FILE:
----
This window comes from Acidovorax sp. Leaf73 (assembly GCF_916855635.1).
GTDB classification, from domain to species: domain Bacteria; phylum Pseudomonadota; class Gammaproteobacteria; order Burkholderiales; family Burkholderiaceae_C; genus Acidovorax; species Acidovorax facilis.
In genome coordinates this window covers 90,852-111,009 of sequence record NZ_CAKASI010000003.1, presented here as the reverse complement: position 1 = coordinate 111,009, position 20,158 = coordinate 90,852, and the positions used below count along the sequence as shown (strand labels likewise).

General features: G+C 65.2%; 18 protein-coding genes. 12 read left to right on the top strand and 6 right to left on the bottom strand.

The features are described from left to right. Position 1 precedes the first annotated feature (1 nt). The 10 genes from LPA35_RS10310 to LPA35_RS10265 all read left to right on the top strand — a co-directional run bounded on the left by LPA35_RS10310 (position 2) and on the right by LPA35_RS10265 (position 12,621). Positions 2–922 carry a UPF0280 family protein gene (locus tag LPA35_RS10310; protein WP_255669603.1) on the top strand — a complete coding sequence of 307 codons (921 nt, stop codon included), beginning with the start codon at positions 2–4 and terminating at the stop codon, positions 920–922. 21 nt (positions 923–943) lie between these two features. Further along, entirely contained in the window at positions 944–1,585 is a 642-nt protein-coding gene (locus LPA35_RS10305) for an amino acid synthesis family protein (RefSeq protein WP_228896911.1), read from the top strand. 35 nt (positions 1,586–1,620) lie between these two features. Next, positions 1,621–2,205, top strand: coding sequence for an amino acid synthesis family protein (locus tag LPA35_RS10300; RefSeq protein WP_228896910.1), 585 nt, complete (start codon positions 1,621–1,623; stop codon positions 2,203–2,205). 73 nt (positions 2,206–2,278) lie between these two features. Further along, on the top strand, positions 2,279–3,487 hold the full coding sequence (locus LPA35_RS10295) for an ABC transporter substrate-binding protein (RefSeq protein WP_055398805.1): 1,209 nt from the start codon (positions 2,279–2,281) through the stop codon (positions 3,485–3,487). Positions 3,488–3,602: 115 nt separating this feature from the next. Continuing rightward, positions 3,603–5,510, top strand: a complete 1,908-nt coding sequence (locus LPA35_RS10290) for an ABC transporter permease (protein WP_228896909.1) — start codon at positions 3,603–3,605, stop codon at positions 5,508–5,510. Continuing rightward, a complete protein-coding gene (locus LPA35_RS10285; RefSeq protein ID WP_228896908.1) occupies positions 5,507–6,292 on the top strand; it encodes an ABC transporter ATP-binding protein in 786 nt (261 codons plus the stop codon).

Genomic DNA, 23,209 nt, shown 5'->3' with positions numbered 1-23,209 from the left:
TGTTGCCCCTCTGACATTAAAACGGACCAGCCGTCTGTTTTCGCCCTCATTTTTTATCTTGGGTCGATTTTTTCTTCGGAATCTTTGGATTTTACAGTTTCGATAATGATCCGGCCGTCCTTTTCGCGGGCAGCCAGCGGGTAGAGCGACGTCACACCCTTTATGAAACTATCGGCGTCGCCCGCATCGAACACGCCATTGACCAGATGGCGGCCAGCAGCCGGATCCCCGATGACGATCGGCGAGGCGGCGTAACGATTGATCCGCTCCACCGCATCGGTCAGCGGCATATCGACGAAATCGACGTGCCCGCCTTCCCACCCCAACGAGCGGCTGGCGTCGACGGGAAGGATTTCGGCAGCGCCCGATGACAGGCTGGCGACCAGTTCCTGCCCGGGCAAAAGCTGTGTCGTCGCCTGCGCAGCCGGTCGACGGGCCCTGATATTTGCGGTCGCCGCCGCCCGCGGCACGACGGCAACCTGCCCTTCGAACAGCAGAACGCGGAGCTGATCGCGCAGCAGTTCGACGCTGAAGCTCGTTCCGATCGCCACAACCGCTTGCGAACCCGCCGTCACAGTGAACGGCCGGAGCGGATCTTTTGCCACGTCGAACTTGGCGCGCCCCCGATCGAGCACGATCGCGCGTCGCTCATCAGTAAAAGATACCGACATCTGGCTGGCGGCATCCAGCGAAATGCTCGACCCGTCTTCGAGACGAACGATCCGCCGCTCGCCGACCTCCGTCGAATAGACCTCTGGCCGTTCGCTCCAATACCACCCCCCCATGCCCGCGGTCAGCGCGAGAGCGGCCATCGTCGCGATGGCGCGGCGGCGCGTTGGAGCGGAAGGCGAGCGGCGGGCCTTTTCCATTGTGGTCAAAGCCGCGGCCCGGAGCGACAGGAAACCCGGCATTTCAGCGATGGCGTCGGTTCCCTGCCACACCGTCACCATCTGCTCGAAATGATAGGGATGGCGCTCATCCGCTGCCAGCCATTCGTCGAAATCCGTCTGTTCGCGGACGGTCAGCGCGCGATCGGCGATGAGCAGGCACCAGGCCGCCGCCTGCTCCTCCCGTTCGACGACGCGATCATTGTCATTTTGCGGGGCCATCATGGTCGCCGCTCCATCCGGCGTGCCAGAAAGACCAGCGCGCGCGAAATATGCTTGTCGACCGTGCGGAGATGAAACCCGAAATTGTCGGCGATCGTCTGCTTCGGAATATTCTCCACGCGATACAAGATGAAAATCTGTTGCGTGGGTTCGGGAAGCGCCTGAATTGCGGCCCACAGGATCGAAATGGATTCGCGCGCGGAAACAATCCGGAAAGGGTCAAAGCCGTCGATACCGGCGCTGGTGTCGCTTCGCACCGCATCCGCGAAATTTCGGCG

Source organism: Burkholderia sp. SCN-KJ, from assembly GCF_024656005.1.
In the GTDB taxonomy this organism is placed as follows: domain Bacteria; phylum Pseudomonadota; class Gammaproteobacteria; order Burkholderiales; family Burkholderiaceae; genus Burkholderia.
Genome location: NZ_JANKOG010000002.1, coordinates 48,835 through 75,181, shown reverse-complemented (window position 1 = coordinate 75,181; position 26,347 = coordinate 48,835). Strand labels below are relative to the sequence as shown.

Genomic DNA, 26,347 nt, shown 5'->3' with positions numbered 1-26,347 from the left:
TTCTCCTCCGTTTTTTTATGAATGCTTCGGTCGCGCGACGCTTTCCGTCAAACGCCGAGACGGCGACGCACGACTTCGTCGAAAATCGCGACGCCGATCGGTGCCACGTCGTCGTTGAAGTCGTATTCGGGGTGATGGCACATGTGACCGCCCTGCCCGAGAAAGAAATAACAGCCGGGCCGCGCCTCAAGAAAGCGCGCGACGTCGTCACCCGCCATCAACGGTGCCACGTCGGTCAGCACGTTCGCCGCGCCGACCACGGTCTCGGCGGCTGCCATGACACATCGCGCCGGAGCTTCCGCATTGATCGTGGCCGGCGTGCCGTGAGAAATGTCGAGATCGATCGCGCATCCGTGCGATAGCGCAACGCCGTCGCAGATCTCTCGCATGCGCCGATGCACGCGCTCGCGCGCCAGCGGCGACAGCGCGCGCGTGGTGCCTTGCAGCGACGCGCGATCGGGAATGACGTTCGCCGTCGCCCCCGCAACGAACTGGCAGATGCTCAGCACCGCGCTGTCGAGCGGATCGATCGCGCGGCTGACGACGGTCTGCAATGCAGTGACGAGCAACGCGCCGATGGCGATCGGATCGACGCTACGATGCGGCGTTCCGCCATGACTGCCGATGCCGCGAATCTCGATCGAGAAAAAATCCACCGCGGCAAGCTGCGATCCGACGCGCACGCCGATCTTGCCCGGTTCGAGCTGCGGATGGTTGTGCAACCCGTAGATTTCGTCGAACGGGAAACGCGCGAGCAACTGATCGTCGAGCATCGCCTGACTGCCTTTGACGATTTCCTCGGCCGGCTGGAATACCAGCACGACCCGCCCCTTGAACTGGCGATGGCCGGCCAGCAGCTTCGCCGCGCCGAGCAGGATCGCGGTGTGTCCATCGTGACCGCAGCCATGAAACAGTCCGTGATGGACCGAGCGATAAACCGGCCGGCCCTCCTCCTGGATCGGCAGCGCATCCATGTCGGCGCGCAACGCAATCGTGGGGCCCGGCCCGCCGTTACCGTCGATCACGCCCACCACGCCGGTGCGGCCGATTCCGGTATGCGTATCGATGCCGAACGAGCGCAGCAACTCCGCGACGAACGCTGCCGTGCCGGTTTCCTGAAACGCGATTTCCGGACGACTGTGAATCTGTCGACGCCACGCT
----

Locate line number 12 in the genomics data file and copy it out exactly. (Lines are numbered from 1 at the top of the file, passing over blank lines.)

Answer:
TTCTCCTCCGTTTTTTTATGAATGCTTCGGTCGCGCGACGCTTTCCGTCAAACGCCGAGACGGCGACGCACGACTTCGTCGAAAATCGCGACGCCGATCGGTGCCACGTCGTCGTTGAAGTCGTATTCGGGGTGATGGCACATGTGACCGCCCTGCCCGAGAAAGAAATAACAGCCGGGCCGCGCCTCAAGAAAGCGCGCGACGTCGTCACCCGCCATCAACGGTGCCACGTCGGTCAGCACGTTCGCCGCGCCGACCACGGTCTCGGCGGCTGCCATGACACATCGCGCCGGAGCTTCCGCATTGATCGTGGCCGGCGTGCCGTGAGAAATGTCGAGATCGATCGCGCATCCGTGCGATAGCGCAACGCCGTCGCAGATCTCTCGCATGCGCCGATGCACGCGCTCGCGCGCCAGCGGCGACAGCGCGCGCGTGGTGCCTTGCAGCGACGCGCGATCGGGAATGACGTTCGCCGTCGCCCCCGCAACGAACTGGCAGATGCTCAGCACCGCGCTGTCGAGCGGATCGATCGCGCGGCTGACGACGGTCTGCAATGCAGTGACGAGCAACGCGCCGATGGCGATCGGATCGACGCTACGATGCGGCGTTCCGCCATGACTGCCGATGCCGCGAATCTCGATCGAGAAAAAATCCACCGCGGCAAGCTGCGATCCGACGCGCACGCCGATCTTGCCCGGTTCGAGCTGCGGATGGTTGTGCAACCCGTAGATTTCGTCGAACGGGAAACGCGCGAGCAACTGATCGTCGAGCATCGCCTGACTGCCTTTGACGATTTCCTCGGCCGGCTGGAATACCAGCACGACCCGCCCCTTGAACTGGCGATGGCCGGCCAGCAGCTTCGCCGCGCCGAGCAGGATCGCGGTGTGTCCATCGTGACCGCAGCCATGAAACAGTCCGTGATGGACCGAGCGATAAACCGGCCGGCCCTCCTCCTGGATCGGCAGCGCATCCATGTCGGCGCGCAACGCAATCGTGGGGCCCGGCCCGCCGTTACCGTCGATCACGCCCACCACGCCGGTGCGGCCGATTCCGGTATGCGTATCGATGCCGAACGAGCGCAGCAACTCCGCGACGAACGCTGCCGTGCCGGTTTCCTGAAACGCGATTTCCGGACGACTGTGAATCTGTCGACGCCACGCT